“There is something to offend everyone in the library. I am sure of it,” she says.

People can choose what they want to read. If they think a book is offensive, they don’t have to read it.

As for the publishers’ rewriting of texts of classic books to meet modern sensitivity demands, Aldrich says that’s a complicated topic.

“On one hand if publishers want authors to remain relevant, they need to update language. As I understand it, “Willy Wonka and the Chocolate Factory” had changes made many years ago because the original works had African pygmies as the Oompa Loompas, so they altered the language,” she says. “On the other hand, I think the language in fiction tells us the story of our past histories.”

I agree with Aldrich that readers should have access to both the newer and older versions of a work. If changes have been made in a newer version, there should be a written explanation of why.

“History is important,” says Aldrich.

Reading might not be in the throes of a crisis, but it definitely has become more complicated. Just thinking about that makes me wish for the discipline to once again escape to the adventure of deep reading a challenging book.

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About the Author

Denby Fawcett

Denby Fawcett is a longtime Hawaii television and newspaper journalist, who grew up in Honolulu. Her book, Secrets of Diamond Head: A History and Trail Guide is available on Amazon. Opinions are the author's own and do not necessarily reflect Civil Beat's views.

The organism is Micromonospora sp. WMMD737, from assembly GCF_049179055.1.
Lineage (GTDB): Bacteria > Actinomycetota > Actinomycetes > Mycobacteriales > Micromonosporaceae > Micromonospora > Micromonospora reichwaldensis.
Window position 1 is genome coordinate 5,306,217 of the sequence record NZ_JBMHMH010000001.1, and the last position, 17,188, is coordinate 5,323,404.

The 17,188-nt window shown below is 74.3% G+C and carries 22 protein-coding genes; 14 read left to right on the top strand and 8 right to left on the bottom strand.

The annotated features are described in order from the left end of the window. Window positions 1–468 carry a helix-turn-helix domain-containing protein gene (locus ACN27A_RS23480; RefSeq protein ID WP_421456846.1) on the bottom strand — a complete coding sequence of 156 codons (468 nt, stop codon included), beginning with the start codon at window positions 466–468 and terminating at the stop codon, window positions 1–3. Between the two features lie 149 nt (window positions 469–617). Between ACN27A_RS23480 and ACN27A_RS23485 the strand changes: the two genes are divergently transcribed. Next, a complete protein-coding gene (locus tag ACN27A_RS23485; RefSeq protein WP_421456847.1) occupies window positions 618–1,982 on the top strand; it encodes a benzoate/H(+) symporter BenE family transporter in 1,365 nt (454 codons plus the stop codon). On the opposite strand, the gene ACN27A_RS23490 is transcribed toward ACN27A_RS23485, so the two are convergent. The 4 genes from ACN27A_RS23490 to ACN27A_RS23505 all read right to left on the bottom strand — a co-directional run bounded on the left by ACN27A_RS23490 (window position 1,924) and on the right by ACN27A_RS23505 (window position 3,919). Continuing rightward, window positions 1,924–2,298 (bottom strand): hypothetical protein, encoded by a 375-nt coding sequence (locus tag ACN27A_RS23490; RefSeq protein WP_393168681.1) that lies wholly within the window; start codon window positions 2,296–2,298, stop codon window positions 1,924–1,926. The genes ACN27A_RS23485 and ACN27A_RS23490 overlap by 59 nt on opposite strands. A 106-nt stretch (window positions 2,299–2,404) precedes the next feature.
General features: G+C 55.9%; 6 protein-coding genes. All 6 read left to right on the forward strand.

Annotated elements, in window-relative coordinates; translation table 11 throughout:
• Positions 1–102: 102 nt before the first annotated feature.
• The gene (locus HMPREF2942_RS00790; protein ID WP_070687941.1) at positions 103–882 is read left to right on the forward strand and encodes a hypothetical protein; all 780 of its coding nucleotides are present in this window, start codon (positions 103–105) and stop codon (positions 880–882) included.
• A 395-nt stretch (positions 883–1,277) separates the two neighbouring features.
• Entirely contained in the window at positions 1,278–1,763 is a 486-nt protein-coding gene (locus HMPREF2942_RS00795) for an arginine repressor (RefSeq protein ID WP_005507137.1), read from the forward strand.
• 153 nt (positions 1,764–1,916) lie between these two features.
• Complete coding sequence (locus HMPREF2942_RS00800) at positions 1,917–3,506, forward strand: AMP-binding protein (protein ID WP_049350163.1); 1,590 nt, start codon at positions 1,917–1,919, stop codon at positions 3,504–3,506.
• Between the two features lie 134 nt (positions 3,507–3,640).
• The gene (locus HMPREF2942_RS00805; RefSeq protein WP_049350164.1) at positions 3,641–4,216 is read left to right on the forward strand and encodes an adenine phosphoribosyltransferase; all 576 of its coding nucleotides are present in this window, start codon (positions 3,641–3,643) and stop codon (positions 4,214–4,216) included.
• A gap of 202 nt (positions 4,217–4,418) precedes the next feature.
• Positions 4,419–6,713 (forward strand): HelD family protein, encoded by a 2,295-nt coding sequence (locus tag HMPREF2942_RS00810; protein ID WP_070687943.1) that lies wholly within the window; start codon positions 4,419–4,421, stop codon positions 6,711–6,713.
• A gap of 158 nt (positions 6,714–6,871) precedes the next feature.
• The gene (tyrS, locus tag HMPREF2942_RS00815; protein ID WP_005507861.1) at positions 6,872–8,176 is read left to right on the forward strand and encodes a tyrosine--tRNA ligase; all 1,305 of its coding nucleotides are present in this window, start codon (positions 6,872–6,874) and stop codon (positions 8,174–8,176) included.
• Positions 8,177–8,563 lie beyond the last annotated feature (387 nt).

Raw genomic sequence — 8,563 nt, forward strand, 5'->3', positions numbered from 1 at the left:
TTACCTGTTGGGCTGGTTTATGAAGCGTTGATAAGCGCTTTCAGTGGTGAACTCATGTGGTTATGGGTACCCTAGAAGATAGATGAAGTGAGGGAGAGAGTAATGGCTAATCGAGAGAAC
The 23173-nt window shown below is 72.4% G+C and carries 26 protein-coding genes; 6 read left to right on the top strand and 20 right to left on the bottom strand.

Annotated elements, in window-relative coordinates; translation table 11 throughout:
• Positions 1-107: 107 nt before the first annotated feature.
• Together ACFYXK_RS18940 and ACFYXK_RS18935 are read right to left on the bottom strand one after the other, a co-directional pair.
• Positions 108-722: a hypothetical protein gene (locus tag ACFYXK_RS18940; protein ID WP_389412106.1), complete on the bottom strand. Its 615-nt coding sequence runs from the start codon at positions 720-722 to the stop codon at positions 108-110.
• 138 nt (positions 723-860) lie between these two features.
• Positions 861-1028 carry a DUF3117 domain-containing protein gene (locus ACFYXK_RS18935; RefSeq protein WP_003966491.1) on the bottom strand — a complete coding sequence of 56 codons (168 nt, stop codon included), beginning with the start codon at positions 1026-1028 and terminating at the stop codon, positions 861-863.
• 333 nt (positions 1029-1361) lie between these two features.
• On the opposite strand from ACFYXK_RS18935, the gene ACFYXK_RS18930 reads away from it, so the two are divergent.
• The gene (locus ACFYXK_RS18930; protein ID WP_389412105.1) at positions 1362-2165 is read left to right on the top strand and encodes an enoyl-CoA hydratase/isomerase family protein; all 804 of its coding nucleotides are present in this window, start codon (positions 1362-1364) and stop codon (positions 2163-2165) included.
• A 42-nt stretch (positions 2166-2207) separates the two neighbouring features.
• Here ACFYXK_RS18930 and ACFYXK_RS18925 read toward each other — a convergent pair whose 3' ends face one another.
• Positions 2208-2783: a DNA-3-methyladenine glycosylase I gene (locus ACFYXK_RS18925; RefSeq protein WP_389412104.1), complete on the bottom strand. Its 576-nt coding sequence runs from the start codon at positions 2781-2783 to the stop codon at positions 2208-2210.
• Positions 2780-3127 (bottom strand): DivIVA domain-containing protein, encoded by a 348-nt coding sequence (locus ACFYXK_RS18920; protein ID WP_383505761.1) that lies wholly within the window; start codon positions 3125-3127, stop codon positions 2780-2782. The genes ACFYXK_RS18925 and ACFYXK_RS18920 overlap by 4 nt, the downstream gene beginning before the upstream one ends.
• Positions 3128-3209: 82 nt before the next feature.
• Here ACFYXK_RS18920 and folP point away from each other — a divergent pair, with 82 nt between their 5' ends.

Latest Comments (0)

We're so lucky to have her as our state librarian

wilson.aliado · 2 months ago

Actually, lack of deep reading is only the proverbial tip of the iceberg. In our time-pressed, efficiency-obsessed neo-capitalist society we hardly take real time for anything. When is the last time you had a deep conversation with someone? When is the last time you fully immersed yourself in listening to a piece of music rather than listening to it while driving or washing the dishes?

Chillax · 2 months ago

The state library system is a valuable public good and one of the bright spots in this state. It also is very well-run.The lack of deep reading—or any reading at all—is probably closely related to the lack of critical thought that has got us in our current mess. That some would like to impose their views on the rest of society through censorship shows narrow- mindedness and a dogmatic attitude.

Chillax · 2 months ago